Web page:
To Stream or Not to Stream? That is the Question
Many people immediately saw the benefits of showing only minutes of a whole video with the ease of moving a marker on a slider. Gone are the days of showing too much content because it took such effort to return the tape to exactly the right spot when new kids came in for the same lesson. Now we show the clip and get on with focused content without wasting precious instructional time. If you continue to show entire videos and you’re not teaching a film and lit class, please stop.
In some districts or within some buildings downloading a video and playing it from a USB key or your desktop is much more effective than streaming a video straight from the internet. Part of participating in the online world is realizing what is best for your classroom and also what’s *best for the other people on your network.* Depending on your bandwidth one of these options will best fit your needs.
First, you must understand bandwidth. A T1 line and fiber optic cabling are the most common types of connections. Both are actual pipes running underground or on telephone poles. When you are using the internet, packets travel through these pipes. If there are too many packets running back and forth from your school to the proxy servers at your local district building or ESD (where your filters most likely reside) it’ll get crowded (slowing) and collide (dropped connections and other errors).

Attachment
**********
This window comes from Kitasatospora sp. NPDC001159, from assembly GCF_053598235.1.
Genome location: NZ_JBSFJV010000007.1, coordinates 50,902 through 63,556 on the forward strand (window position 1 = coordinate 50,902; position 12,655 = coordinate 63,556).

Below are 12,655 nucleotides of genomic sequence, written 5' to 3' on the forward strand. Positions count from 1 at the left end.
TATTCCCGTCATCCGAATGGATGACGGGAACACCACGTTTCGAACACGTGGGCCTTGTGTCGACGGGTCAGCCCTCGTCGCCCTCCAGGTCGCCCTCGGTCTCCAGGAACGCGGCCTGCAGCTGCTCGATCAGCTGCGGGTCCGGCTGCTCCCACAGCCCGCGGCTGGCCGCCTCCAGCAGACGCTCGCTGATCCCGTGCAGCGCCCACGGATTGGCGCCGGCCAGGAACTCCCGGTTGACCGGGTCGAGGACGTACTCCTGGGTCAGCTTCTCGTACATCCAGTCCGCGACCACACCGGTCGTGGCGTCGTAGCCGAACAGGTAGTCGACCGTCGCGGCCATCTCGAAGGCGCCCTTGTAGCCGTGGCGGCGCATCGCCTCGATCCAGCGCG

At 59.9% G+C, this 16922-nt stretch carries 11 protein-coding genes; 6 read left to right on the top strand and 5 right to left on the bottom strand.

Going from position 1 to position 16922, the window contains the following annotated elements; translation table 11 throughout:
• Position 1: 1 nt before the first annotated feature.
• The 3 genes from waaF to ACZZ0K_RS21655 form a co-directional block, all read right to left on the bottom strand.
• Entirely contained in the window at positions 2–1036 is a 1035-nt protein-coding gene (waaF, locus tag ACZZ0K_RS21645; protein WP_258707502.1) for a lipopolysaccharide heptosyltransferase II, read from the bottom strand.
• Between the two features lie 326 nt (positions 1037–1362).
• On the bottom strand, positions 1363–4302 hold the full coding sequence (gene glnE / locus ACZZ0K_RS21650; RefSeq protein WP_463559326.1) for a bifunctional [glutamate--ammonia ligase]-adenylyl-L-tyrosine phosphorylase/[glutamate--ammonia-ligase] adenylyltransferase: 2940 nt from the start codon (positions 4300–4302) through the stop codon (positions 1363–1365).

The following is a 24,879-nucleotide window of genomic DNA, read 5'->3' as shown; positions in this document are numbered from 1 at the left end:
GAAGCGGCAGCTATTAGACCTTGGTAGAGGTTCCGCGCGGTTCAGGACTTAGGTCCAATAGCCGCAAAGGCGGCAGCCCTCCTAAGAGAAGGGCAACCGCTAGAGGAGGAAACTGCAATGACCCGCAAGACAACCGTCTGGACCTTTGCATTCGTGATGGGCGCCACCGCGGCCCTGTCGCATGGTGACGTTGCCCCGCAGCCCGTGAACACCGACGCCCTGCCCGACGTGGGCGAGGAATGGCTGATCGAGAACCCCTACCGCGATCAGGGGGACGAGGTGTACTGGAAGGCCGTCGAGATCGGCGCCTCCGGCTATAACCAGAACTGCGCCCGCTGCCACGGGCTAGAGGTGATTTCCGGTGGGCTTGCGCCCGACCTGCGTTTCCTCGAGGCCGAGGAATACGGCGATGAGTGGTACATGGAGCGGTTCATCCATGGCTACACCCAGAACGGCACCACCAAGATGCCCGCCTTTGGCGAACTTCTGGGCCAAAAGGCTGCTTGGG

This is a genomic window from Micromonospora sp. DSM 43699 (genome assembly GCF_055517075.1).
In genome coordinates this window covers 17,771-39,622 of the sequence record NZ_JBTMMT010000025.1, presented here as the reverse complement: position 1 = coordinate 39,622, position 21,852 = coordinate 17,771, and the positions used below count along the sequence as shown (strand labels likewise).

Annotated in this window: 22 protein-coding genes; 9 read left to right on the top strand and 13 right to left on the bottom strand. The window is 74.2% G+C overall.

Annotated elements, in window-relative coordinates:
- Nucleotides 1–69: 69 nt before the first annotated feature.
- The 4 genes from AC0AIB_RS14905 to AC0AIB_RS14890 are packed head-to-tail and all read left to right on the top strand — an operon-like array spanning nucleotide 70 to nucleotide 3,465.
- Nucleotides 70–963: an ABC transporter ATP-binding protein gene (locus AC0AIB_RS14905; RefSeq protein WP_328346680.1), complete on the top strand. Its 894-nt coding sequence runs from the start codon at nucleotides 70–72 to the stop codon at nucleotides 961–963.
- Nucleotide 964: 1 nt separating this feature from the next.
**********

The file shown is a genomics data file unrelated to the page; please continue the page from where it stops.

Downloading a video from an online provider means your pulling it from the internet to your computer or USB key. When you download resources from the internet your computer will use ALL the possible bandwidth at one time. This will take less time than streaming the video but others on your network will notice longer wait times for things like email, internet page loading and assessment. Sometimes connections will drop off altogether. Downloading should be done when there are few people on your school’s network or as you’re planning at home. Most videos are easily transported on a USB key or via online storage.
When you stream a video, you’re using a smaller amount of bandwidth than during a download, but the consumption will last for the length of the video clip. If there isn’t sufficient bandwidth (remember this is dynamic because you are sharing bandwidth with other people in your school or sometimes between buildings) your video will be choppy and/or your sound will not match the picture. While you’re streaming, others may notice longer wait times for anything using the network. Even if you’re seeing the video clearly in your classroom, it doesn’t mean you’re not slowing up others on the network.
It’s difficult to determine the best choice for showing your video. Bandwidth varies from district to district, school to school and even during different times of each day. Unless you have a plethora of bandwidth, planning ahead and downloading your video is probably the best option. You can ask your friendly Information Technology Specialist about the bandwidth available in your district but they probably won’t have an answer for you about whether streaming or downloading is better. Trial and error may be your most effective method of decision. As with all things technology, you should always have a back-up plan.